Creation praise : from psalmody to traditional hymnody
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This thesis examines the types of creation imagery used in the Psalms, looking at the historical and cultural influences that affected the Old Testament concepts encapsulated in this Psalmody, and at how traditional creation hymnody has incorporated and modified these concepts. The first chapter examines creation psalmody and argues that there is an overall inclusiveness to be found in such Psalms, where God is viewed as working through the whole of creation and that such Psalms are generally less anthropocentric than some other Biblical texts. This immanent approach is particularly evident through the Old Testament concept of Creator Spirit. Creation hymns are discussed in the three chapters that follow, focusing firstly on hymns of seed-time and harvest, secondly on hymns of the Holy Spirit, and thirdly on hymns with a christological perspective that deal with the main Christian Festivals around Christmas and Easter. In examining rogation-tide hymns and May Day carols, the seedtime and harvest chapter finds many similarities to the images used in creation psalmody, as well as imagery from the old traditional May Day festivals which pre-date Christianity in Britain but which contain a similar kind of natural spirituality to the Old Testament concepts of Creator Spirit. The Harvest Festival hymns, on the other hand, tend to take a more anthropocentric approach, but nevertheless do contain some of the immanent approaches from the Old Testament, in particular the Hebrew Harvest Festival. Chapter 3 examines hymns of the Holy Spirit, and I argue that it is in these hymns that we can find a more fully developed immanent type of theology. Chapter 4 looks at the christological perspectives to the natural world to be found in traditional hymnody, examining in more detail the areas of transcendence and immanence and the implications of the inevitable anthropocentric viewpoint to be found in these texts. I argue in this chapter that it is possible to take a wider and more contemporary theological interpretation of this type of hymnody, and that by doing this we find these hymns amenable to a more inclusive approach to creation as a whole. The thesis concludes by considering the implications of this analysis for worship in the twenty first century.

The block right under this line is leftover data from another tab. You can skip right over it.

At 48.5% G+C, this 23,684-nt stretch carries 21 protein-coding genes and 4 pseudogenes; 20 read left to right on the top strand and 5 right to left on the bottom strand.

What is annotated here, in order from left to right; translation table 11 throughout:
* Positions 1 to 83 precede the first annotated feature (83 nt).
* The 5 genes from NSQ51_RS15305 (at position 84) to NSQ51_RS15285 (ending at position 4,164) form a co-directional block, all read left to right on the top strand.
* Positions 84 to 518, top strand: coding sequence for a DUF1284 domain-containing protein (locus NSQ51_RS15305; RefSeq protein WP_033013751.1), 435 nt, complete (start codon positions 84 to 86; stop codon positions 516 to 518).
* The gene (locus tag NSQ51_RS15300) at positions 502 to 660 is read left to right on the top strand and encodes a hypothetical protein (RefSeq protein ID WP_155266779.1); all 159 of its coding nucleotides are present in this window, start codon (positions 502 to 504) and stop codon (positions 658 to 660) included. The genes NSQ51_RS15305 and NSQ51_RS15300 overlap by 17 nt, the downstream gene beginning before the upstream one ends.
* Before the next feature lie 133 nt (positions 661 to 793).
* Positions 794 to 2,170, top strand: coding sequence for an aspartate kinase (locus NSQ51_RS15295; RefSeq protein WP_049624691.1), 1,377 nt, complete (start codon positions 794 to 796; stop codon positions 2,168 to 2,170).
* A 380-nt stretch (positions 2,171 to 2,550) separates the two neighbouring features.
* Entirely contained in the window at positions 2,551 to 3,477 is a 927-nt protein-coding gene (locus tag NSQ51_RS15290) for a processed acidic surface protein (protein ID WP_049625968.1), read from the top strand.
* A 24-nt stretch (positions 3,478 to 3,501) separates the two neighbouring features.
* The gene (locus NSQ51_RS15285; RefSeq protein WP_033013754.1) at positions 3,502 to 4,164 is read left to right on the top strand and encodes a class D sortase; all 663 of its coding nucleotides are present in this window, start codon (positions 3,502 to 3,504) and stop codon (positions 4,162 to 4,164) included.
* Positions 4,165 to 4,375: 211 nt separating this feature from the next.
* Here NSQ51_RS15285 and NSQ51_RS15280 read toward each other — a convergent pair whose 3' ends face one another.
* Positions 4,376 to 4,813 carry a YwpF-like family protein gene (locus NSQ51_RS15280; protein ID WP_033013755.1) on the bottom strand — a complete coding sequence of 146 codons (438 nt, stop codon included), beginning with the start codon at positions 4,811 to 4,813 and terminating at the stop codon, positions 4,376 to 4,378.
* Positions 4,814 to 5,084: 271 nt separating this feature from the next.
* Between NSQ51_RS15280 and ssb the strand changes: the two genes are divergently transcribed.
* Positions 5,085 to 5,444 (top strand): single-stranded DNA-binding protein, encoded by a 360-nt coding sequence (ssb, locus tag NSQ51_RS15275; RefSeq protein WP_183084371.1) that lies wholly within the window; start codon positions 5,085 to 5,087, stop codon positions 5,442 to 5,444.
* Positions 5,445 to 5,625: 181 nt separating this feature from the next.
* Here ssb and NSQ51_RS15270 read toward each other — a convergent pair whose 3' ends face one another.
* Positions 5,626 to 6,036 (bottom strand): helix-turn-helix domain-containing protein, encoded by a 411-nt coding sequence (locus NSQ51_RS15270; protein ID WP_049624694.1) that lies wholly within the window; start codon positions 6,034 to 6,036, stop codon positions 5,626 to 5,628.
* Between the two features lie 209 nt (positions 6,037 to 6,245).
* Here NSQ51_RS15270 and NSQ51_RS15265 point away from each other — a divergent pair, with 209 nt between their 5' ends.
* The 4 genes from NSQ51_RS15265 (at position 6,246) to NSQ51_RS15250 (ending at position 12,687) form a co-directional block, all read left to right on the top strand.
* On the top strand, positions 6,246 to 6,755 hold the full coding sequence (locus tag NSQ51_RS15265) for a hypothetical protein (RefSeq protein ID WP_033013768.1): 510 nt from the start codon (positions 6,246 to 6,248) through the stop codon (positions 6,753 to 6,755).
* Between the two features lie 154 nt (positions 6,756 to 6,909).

Thesis, MPhil Master of Philosophy
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